Kenny Stancil

Oxford study warns of extreme heat and drought impacting 90 percent of Earth's population

As interlinked extreme heat and drought events grow in intensity and frequency amid the ruling class' ongoing failure to adequately slash planet-heating fossil fuel pollution, over 90% of the global population is projected to suffer the consequences in the coming decades, according to peer-reviewed research published Thursday in Nature Sustainability.

Compound drought-heatwave (CDHW) events are "one of the worst climatic stressors for global sustainable development," states the paper, but their "physical mechanisms" and "impacts on socio-ecosystem productivity remain poorly understood."

"Using simulations from a large climate-hydrology model," nine scholars—working at universities in China, the United States, the United Kingdom, and Japan—found that "the frequency of extreme CDHWs is projected to increase by tenfold globally under the highest emissions scenario, along with a disproportionate negative impact on vegetation and socio-economic productivity by the late 21st century."

According to the study: "Terrestrial water storage and temperature are negatively coupled, probably driven by similar atmospheric conditions (for example, water vapor deficit and energy demand). Limits on water availability are likely to play a more important role in constraining the terrestrial carbon sink than temperature extremes."

Put plainly, drought and extreme heat are intertwined. Increasingly arid and hot conditions are undermining the capacity of land-based ecosystems to absorb carbon dioxide, with a lack of water considered even more consequential than higher temperatures.

Not only are CDHWs hurting the ability of biodiverse regions to absorb a key greenhouse gas but these increasingly intense and frequent events also threaten to exacerbate socioeconomic inequalities.

The study estimates that even under the lowest emission scenario, "over 90% of the global population and gross domestic product could be exposed to increasing CDHW risks in the future, with more severe impacts in poorer and more rural areas."

Lead author Jiabo Yin, an associate professor of hydrology at Wuhan University and visiting researcher at Oxford University, explained in a statement that quantifying "the response of ecosystem productivity to heat and water stressors at the global scale" shows that the joint threats of dangerously hot temperatures and drought pose substantially greater risks to society and the environment when assessed together rather than independently.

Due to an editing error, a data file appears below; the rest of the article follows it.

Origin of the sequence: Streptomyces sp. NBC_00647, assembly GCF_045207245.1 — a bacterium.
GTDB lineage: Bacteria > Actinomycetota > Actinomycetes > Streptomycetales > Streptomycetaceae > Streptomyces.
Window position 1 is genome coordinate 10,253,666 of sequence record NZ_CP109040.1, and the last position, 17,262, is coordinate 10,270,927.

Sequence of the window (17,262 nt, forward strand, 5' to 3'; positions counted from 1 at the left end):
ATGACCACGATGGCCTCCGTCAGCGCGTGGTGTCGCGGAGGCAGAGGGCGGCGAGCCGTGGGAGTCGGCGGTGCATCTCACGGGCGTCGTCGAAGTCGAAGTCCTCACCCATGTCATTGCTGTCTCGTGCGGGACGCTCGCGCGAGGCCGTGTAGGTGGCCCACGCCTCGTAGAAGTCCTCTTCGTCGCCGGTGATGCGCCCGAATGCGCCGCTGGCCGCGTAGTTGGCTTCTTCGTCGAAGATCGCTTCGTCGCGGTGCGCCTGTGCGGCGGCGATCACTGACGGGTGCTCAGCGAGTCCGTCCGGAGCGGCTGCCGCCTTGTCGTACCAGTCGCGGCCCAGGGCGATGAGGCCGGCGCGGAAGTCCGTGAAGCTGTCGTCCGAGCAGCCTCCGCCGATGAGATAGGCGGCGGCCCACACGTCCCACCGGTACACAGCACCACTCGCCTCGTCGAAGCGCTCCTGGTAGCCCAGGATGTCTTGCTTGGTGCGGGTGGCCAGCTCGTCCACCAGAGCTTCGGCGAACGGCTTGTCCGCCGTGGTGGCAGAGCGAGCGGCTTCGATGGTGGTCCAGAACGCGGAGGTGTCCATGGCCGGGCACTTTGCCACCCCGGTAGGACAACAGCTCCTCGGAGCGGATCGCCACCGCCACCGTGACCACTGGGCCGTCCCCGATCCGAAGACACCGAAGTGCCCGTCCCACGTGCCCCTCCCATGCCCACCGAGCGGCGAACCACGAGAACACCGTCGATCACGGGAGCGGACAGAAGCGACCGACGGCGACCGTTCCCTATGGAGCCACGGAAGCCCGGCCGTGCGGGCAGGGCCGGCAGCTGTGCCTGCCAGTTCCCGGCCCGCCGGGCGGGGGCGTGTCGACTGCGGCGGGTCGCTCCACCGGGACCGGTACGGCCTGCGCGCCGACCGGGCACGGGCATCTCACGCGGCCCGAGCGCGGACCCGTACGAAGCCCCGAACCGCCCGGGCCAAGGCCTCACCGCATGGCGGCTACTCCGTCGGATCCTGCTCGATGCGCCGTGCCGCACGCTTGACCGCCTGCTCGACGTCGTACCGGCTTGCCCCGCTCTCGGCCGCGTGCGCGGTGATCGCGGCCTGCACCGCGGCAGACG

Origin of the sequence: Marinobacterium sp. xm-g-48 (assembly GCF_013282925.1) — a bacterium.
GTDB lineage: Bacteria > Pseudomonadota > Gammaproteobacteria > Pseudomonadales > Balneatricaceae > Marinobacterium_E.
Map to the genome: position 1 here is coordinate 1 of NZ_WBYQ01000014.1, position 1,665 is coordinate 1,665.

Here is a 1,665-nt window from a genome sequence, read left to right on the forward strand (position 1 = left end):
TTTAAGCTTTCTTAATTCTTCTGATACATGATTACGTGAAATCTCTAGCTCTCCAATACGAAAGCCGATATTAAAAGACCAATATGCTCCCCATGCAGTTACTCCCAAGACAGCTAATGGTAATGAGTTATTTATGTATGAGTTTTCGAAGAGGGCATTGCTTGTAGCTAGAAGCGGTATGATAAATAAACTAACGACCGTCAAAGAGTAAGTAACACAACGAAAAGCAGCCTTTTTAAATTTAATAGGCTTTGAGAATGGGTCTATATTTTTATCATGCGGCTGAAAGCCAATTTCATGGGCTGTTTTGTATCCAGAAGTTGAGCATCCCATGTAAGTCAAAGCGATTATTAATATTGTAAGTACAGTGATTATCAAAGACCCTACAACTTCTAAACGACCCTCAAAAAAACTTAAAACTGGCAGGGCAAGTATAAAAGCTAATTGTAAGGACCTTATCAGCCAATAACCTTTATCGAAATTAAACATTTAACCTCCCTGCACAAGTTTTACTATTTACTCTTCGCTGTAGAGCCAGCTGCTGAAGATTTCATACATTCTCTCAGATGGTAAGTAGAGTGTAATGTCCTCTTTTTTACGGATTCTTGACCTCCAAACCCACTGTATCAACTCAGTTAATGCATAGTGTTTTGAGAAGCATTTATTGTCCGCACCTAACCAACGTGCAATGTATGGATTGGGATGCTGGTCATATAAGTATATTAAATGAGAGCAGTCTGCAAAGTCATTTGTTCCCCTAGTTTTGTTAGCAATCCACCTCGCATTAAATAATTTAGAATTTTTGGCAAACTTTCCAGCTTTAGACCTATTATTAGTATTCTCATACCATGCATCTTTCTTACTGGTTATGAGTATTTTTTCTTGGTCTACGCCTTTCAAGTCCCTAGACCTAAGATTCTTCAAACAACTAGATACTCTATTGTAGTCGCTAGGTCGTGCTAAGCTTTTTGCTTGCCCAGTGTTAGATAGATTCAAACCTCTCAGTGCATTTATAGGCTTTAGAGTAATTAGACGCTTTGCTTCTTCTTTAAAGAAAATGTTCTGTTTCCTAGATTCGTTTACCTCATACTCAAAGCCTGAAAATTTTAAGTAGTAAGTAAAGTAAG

The effects of rising temperatures and declining terrestrial water storage combine to weaken the capacity of "carbon sinks" to absorb heat-trapping emissions and release oxygen, Yin noted.

Co-author Lousie Slater, associate professor of physical geography at the University of Oxford, said that "understanding compounding hazards in a warming Earth is essential for the implementation of the U.N. Sustainable Development Goals (SDGs), in particular SDG13 that aims to combat climate change and its impacts."

"By combining atmospheric dynamics and hydrology, we explore the role of water and energy budgets in causing these extremes," said Slater.

The new research, which is aimed at "assessing and mitigating adverse effects of compound hazards on ecosystems and human well-being," comes in the wake of record-breaking extreme heat and historic droughts around the world in 2022.

The life-threatening impacts of the global climate emergency have only continued to reverberate in 2023, underscoring the need to expedite the clean energy transition, among other necessary transformations.

FBI releases first declassified 9/11 document following Biden executive order

The Federal Bureau of Investigation on Saturday night released a previously withheld document related to its probe of the September 11, 2001 attacks and allegations of Saudi government support for the plane hijackers.

The 16-page document, which was written in 2016 and remains heavily redacted, is the first of several classified records expected to be published in the coming months following an executive order issued last week by U.S. President Joe Biden.

CNNreported that the newly declassified document, which summarizes an investigation called Operation ENCORE, "provides details of the FBI's work to investigate the alleged logistical support that a Saudi consular official and a suspected Saudi intelligence agent in Los Angeles provided to at least two of the men who hijacked planes."